As the UN says, “women and girls represent half of the world’s population and, therefore, also half of its potential.” We believe it’s vital to be part of the movement that recognises this and seeks to help everyone reach their potential – particularly in education. That’s why we’re aligning with the goals of the International Day of Women and Girls in Science with our February Hackathons with British Council.
Today, 11 February, is the 2020 International Day of Women and Girls in Science. It comprises an “ambitious global outcome agenda” and has gained sponsorship from more than 65 countries and the approval of all the UN’s member states.
Currently, fewer than 30% of researchers worldwide are women. The same proportion of female students choose STEM-related subjects in higher education. Across the board, women’s representation in ICT, natural science, mathematics and statistics, engineering, manufacturing and construction is lower than that of men.
Recently, we have partnered with British Council to train educators and support the creative use of innovative British technology in classrooms across the world. This is a timely initiative across February, to be inspired by the goals of the International Day of Women and Girls in Science.
This month, we’re in Malawi, Tanzania, India and Spain running creative digital skills workshops with educators and students, giving teams the tools to run their own ‘Hackathons’. You can read more about the initiative here.
We’re proud to be sending a group of workshops leaders, two thirds of whom are women, to lead these workshops across the globe. We also wanted to share the work of two locations specifically this week, where supporting women and girls to develop skills has been a priority.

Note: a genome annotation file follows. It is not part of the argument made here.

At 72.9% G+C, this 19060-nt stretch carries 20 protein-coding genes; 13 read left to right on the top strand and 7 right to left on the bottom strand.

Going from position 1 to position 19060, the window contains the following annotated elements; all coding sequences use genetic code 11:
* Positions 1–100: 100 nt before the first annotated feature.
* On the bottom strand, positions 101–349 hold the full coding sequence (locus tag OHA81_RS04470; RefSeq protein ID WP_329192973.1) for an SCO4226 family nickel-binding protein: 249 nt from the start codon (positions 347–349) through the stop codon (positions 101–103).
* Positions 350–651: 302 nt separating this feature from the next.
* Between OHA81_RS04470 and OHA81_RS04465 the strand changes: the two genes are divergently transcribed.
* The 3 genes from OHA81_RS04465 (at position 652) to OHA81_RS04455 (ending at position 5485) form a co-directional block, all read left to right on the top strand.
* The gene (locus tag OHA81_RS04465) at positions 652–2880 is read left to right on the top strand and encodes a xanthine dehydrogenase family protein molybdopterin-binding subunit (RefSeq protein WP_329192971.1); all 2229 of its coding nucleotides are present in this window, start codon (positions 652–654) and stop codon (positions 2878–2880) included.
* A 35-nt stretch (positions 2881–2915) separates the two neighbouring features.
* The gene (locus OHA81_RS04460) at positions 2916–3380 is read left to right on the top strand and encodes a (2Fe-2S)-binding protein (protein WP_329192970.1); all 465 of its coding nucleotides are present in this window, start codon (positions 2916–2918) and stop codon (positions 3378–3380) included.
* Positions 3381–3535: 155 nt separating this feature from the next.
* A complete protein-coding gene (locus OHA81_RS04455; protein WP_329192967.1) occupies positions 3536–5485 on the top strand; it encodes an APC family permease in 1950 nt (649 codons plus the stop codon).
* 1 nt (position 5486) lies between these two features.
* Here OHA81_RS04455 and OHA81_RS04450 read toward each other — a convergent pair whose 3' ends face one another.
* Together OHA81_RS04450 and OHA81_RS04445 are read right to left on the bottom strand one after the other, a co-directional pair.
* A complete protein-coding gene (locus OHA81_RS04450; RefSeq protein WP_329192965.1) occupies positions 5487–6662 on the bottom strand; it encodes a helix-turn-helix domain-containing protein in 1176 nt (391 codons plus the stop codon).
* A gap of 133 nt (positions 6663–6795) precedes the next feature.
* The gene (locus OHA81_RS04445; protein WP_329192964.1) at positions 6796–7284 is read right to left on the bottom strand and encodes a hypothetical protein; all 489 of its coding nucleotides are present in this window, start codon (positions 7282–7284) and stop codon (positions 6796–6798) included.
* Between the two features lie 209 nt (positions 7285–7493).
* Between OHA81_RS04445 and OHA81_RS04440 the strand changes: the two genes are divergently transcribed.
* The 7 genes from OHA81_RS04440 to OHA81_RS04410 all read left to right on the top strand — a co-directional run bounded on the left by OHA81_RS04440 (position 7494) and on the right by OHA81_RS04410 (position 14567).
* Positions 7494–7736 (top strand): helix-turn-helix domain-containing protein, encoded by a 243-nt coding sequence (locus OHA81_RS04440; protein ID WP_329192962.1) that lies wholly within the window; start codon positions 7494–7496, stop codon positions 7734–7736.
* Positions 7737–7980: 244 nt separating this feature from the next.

In New Delhi, five schools with girls ages 10-14 took part in a Hackathon on 7 February, with a session led by iOi facilitator Karien Stroucken.
The girls’ projects focussed mainly around the UN Sustainable Development Goal ‘Life on Land’. They used micro:bit and their creativity to come up with solutions that related to their environment.
Sustainability was a strong theme, in response to ‘life on land’. One prototype measured soil moisture to ensure maximum plant growth and efficient use of watering devices. The micro:bit was used to detect soil moisture and their plan was that an alert for low moisture would trigger watering.
Another looked at the bio gas produced by human waste! This project responded to an initiative trialled by the Indian government on the train system in 2011, but failed. The student team wanted to innovate around this idea and prototyped their micro:bit’s sensors to ‘detect’ when a train is ready to transfer its waste using lights and servos motors.
Our workshops in Dar es Salaam in Tanzania kick off this week with teacher training and a student Hackathon on Saturday 15 February led by Helen Farley and James Brown. Saturday’s students come from local schools and there will be over 40 students taking part in the event. Crucially for this week of celebrating women and girls in science, the group will be made up of three quarters girls.
It’s our responsibility to put the keys to the future in the hands of young people. Through representative leadership in sciences, nurturing the skills of girls and boys together through training and opportunity and lifting up girls where they may have been let down or allowed to fall behind due to a lack of opportunity, we aim to do our part to redress imbalances and break down stereotypes.
Happy International Day of Women and Girls in Science from everyone at iOi!
P.S…want to host your own Hackathon? You can download our Hackathon guide, created in partnership with British Council, for free here.
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